“Most operators will not price a high percentage of the 2011 crop yet,” he said, “so higher incomes are not a given.
“Landowners may overestimate how their tenant did in 2010,” Edwards added, “because much of the crop was priced before the harvesttime price increases. And in some cases, not as many bushels were harvested as the year before.”
Steve Johnson is an ISU Extension farm management specialist in central Iowa. He was dealing with lease issues at the end of the year, and said, “The average cash rental rate for 2011 will be higher than 2010, but forecasting these numbers will be difficult. Likely, cash rents and renegotiated leases are $10 to $30 per acre higher.
“In Iowa, the lease termination deadline of September 1 meant many landowners did not provide legal termination, since 2011 prices had increased only a fraction of their overall prices moves higher,” he said.
There are definitely some dollars on the table.
Johnson points out that December 2011 corn futures prices had increased over 45%, and November 2011 soybean futures prices had increased by more than 40% since late June.
“Cash rent represents about 30% of the total cost of corn production costs and 40% of soybean production costs,” says Johnson.
“Think about this one,” he said. “The potential profit margin for corn per acre, assuming other costs remain constant in 2011 (which he acknowledged they won’t), would indicate that more than $90-per-acre net profit potential could be reflected in increased cash rent.” Here’s his math: 180 bushels per acre of corn × a $1.80-per-bushel price increase = $324 per acre. Multiply that by 30% and you get $97 per acre.
For soybeans, he said the soybean profit margin increased by more than $70 per acre over the six months from June until December, if other costs remained constant. Here’s his math for soybeans: 50 bushels per acre × a $3.82-per-bushel price increase = $191. Multiply that by 40% and you get $76 per acre.
In January, ISU increased the cash rent equivalent number in their crop cost estimates by $20.
Cash rents can go down, too, of course. An Illinois survey showed significant erosion in 2009 cash rents according to when the rent was set. Land rented prior to September 2008 brought $285 per acre. Land rented in September and October brought $272. Land rented in November and December brought $260. Land rented from January to March brought $222.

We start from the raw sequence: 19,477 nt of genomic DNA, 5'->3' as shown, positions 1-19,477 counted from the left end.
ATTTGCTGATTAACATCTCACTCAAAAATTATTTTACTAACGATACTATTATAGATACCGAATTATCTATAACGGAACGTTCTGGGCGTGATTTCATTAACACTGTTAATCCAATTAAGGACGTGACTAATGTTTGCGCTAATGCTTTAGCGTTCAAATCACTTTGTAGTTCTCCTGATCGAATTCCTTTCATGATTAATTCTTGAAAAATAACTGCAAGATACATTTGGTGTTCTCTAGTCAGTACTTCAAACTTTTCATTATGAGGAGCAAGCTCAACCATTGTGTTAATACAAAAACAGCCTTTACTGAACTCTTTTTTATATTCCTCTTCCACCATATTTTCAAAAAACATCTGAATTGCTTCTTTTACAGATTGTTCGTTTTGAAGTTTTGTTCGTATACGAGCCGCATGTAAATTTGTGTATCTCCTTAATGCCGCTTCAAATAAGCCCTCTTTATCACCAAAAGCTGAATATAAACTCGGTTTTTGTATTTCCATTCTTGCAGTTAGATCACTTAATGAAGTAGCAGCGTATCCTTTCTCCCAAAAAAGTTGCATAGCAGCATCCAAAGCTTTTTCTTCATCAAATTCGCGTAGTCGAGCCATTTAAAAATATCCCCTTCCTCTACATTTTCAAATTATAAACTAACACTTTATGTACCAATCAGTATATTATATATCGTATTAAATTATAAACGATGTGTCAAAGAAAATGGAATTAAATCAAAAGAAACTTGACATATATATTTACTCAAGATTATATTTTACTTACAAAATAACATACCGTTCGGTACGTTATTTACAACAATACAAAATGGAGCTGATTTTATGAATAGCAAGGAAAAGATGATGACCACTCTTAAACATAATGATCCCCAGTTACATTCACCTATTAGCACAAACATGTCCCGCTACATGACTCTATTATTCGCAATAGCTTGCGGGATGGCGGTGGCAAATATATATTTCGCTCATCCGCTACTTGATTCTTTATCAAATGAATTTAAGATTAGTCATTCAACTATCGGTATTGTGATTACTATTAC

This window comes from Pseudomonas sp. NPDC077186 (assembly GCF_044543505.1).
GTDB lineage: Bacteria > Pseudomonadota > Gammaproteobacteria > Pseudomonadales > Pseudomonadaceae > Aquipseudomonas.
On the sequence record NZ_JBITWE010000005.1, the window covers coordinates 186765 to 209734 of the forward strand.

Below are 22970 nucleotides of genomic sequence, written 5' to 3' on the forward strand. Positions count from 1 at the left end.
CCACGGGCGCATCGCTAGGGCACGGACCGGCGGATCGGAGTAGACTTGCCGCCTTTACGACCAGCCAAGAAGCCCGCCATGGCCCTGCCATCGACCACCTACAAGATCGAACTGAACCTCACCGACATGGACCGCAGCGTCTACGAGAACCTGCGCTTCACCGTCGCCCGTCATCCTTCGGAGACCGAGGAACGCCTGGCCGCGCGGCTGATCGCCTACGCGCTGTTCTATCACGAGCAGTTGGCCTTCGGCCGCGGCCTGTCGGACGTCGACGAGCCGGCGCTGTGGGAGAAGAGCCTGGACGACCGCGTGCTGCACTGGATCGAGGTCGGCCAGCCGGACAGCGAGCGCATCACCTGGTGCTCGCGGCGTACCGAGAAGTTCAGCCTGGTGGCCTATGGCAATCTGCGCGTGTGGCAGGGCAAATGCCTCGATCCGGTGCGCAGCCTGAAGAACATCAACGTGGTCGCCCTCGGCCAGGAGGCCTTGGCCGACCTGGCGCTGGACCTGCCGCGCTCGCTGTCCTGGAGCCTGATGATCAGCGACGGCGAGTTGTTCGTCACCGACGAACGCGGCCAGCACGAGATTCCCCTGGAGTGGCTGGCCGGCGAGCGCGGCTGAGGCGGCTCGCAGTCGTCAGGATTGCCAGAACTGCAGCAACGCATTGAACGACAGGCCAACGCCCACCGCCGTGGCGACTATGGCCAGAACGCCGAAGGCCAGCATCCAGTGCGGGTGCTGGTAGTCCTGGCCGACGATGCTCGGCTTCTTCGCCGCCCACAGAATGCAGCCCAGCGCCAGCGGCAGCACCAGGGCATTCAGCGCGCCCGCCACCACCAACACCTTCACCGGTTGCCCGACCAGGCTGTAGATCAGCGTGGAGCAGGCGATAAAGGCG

University of Nebraska ag economist Bruce Johnson says to “negotiate cash rent levels annually and understand year-to-year cash rent levels can move both up and down.” He forecasts a saw-tooth pattern for cash rents.
Cash rent for 2010 didn’t change much from 2009 in many areas. And until grain prices took off last summer, 2011 rents had been expected to remain fairly stable.
Purdue University ag economist Craig Dobbins reported in August that the statewide average for top-quality land in Indiana in 2010 increased 2% ($4) to $202 per acre. Average-quality land increased 1.9% ($3) to $161 per acre. Poor-quality land increased 2.5% ($3) to $124 per acre.
Statewide, rent per bushel of estimated corn yield ranged from $1.02 to $1.08 per bushel.
For top-quality farmland, cash rent as a percentage of farmland value was 3.8%. The percentage for average-quality land was 3.6%, and for poor-quality farmland, the figure was 3.5%.
In January, Nebraska’s Bruce Johnson said, “Rental rates will be higher for 2011 due, in large part, to the grain price run-up in the last half of 2010. Many cash rent contracts were already in place before the big grain price gains, but contracts negotiated closer to the first of the year in areas where there is strong competition for rental land are definitely showing increases.” He expects increases in the double-digit range.
Cash Rent Is A Fickle Friend: The pros and cons of fixed cash rent
Cash rent is the primary method of leasing farmland in many areas. That’s especially true in the Corn Belt, where over 80% of the rented land in the Seventh Federal Reserve District (Iowa, Indiana, Michigan, Wisconsin, and most of Illinois) is rented for cash. In tranquil times, cash rent works fairly well. But in tumultuous times like these, its flaws stand out.